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=== Step 2: Learning the Basics  ===
 
=== Step 2: Learning the Basics  ===
  
==== Types of Information and Tips on Gathering It ====
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==== Types of Information and Tips on Gathering It ====
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The major types of information are oral, written, and pictoral. Pictoral may include paintings, sketches, photographs, carvings, embroidery, and quilts.
  
 
==== Gathering Oral Information  ====
 
==== Gathering Oral Information  ====

Revision as of 19:37, 21 October 2013

 
National Institute for Genealogical StudiesNational Institute for Genealogical Studies.gif

The original content for this article was contributed by The National Institute for Genealogical Studies in June 2012. It is an excerpt from their course Methodology - Part 1: Getting Started, Methodology - Part 2: Organizing and Skillbuilding, Methodology - Part 3: More Strategies, Methodology - Part 4: Effective Searching and Recording, Methodology - Part 5: How To Prove It, and Methodology - Part 6: Professional Preparation and Practice  by Louise St Denis, Brenda Dougall Merriman and Dr. Penelope Christensen. The Institute offers over 200 comprehensive genealogy courses for a fee ($).

Contents

Steps To Success

Step 2: Learning the Basics

Types of Information and Tips on Gathering It

The major types of information are oral, written, and pictoral. Pictoral may include paintings, sketches, photographs, carvings, embroidery, and quilts.

Gathering Oral Information

This is the spoken word. Talking to your relatives, and their friends and neighbours as well, can provide valuable information. Making notes at, or preferably tape-recording, oral interviews should be one of your first priorities since living people will not last forever whereas archives will. Use our handy Interview Sheet and Life History form to help you gather the information.

Gather oral information from all your living relatives about all of the family lines while you can, even though at this time you may not be terribly interested in those lines. This is not an endeavour that you can postpone until you retire!

In some families the eldest daughter got the photo album and the eldest son the family bible, but in others the ones who showed the most interest, or who cleared up their parents’ estate may have them. You may find that the youngest daughter, who typically was left to look after her ageing parents, is the one who knows most about the family’s origins, because she was around to hear her parents talk about it. So look for the descendants of youngest daughters!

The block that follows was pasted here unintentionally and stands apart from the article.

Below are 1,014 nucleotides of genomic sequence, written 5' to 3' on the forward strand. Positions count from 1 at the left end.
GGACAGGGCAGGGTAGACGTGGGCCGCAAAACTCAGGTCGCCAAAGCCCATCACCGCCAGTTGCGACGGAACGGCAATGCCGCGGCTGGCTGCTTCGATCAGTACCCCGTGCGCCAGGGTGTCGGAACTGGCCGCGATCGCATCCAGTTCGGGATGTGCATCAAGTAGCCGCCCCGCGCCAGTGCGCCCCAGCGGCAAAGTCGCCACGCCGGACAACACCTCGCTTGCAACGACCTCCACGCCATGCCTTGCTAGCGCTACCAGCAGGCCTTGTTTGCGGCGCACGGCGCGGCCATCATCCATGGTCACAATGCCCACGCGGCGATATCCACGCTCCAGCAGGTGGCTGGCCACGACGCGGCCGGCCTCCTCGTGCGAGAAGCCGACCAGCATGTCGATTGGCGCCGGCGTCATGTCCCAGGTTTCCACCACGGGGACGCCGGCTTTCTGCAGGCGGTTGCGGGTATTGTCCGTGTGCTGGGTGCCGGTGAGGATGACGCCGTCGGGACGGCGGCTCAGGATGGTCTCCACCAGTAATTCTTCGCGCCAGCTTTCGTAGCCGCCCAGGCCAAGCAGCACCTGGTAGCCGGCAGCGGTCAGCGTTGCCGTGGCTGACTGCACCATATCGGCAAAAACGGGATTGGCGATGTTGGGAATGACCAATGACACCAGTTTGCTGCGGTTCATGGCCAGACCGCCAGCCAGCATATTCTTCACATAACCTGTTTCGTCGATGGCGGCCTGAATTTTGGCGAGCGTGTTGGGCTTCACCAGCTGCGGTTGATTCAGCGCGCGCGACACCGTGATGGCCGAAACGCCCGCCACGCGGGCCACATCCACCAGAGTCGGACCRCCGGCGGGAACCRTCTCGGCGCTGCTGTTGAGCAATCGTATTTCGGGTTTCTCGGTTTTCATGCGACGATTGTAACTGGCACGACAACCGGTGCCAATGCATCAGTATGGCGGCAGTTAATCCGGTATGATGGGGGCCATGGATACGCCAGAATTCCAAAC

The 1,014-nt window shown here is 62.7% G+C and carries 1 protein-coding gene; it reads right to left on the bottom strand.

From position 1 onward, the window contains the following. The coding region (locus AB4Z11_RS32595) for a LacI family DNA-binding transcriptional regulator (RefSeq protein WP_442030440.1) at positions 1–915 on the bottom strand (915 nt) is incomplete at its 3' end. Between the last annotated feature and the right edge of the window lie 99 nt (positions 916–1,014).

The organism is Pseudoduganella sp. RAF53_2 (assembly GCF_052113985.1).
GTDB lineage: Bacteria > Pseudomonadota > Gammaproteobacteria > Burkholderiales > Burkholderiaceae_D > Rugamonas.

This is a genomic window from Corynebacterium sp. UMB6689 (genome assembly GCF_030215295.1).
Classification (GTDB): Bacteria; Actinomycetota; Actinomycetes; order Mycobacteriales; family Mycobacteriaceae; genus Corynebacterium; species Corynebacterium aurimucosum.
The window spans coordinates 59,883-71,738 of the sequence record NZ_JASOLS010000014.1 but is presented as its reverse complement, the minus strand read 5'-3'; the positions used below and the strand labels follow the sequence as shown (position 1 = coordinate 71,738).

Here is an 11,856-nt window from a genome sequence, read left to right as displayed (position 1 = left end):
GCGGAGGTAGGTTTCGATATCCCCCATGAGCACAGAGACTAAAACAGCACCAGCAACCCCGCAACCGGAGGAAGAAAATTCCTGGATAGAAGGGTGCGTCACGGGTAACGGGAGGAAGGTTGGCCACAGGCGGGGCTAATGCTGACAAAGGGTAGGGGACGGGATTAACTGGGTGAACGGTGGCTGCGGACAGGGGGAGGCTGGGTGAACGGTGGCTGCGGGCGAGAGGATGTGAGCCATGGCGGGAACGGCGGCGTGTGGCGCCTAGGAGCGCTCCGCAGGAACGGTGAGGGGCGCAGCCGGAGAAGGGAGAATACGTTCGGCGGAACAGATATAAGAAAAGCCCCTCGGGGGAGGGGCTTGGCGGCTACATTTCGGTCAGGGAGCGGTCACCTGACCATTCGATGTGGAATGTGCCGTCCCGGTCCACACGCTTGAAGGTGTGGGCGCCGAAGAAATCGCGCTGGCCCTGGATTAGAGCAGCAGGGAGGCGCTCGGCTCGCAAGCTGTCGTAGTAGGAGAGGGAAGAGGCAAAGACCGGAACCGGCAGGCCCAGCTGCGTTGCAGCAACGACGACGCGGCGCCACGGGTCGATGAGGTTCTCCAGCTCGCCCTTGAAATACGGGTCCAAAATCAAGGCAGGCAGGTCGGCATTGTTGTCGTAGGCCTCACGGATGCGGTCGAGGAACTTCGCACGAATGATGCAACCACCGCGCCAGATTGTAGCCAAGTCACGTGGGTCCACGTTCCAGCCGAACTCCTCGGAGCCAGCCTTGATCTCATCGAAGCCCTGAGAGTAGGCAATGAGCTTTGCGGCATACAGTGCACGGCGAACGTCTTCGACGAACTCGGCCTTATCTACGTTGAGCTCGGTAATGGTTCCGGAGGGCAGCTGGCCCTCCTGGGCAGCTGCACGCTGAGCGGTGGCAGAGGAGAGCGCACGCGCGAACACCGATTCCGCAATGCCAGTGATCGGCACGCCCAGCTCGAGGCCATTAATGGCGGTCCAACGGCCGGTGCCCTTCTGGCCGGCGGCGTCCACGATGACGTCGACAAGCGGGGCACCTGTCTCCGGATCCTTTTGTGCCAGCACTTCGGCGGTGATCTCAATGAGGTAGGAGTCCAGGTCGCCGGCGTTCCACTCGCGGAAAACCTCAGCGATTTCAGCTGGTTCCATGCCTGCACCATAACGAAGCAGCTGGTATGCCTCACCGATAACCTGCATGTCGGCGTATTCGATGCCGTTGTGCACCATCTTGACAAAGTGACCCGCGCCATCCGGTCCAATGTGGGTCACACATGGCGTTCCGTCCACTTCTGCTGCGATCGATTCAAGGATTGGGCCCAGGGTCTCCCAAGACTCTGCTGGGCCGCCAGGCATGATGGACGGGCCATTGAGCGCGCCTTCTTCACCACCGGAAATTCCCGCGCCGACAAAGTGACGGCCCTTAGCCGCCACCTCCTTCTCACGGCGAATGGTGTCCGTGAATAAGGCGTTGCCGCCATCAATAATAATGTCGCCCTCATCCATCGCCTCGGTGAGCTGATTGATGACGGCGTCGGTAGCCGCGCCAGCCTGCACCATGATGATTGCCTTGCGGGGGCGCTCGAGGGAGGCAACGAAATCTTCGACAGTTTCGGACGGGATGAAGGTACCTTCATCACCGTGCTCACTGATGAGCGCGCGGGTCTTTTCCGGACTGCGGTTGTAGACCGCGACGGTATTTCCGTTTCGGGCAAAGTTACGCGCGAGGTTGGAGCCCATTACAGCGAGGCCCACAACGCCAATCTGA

More details about questions to ask can be found in the Heritage Series book entitled, Ask Lots of Questions, Get Lots of Answers (Louise St Denis), in the book and software Once Upon a Lifetime by Williams, and in Herber’s Ancestral Trails. A thoughtful and comprehensive article on types of oral traditions and folklore has been contributed by Morris.

Successful Taping of Oral Histories

The tape recorder, and now the digital recorder, are boons to the family historian as it allowing her to concentrate on the questions and the conversation without having to take notes. The result is a far more detailed and accurate end-product, with the added bonus of ‘capturing the person alive’ and preserving them for posterity.

The interview can contain factual information such as dates, names and places, as well as details about family life, traditions, individual characteristics and personalities. If one prepares well then they are a lot of fun to do. In order that the maximum amount of information be obtained, it is recommended that a formal, controlled interview be done first; this may be followed at a later time by a less-directed taping of reminiscences.

The Formal Interview

Any reasonably good cassette or digital recorder will do; a separate microphone may provide better sound pickup but may intimidate the interviewee. Buy the best quality tape you can afford and take plenty, plus new batteries or a long extension cord so that the recorder may be set in the best place. A digital recorder records permanently in higher quality and is smaller than a cell phone, so easier to transport.

If you don’t know your informant well, write first to prepare them for your request to interview and begin with an unrecorded “pre-interview” session to acquaint you with the information s/he may have. Make notes from this and arrange to come back, perhaps a week later, for the recording. Use this time to organize all your questions in a sensible order. Take along a pedigree chart and some family group sheets to show the interviewee. Family photographs are also helpful in promoting conversation.

The list may include factual questions and it is important how you phrase these. Don’t ‘lead your witness’, as they say in the TV crime programmes, with this kind of wording, “Was Uncle Albert Dartnell born on 3 Nov 1907?” It is too easy to give a facile ‘Yes’ or ‘No’ answer. You need their knowledge, so phrase the questions as, “When was Uncle Albert Dartnell born?” Then don’t comment or argue with their reply, even if you know differently, just smile and accept it and go on to the next question. You don’t want the interviewee clamming up on you now!

There should also be plenty of open-ended questions such as, “How did you celebrate Christmas?” “What kind of house did you have?” or “Was your family involved in politics?” These encourage the speaker to reminisce and elaborate. Your informant may have photos or documents which could be of value to you. Ask in your letter ahead of time, as it may take an older person a little while to have someone retrieve them from an attic or basement. Ask to view them at the pre-interview and offer to have them copied, or take a portable scanner with you.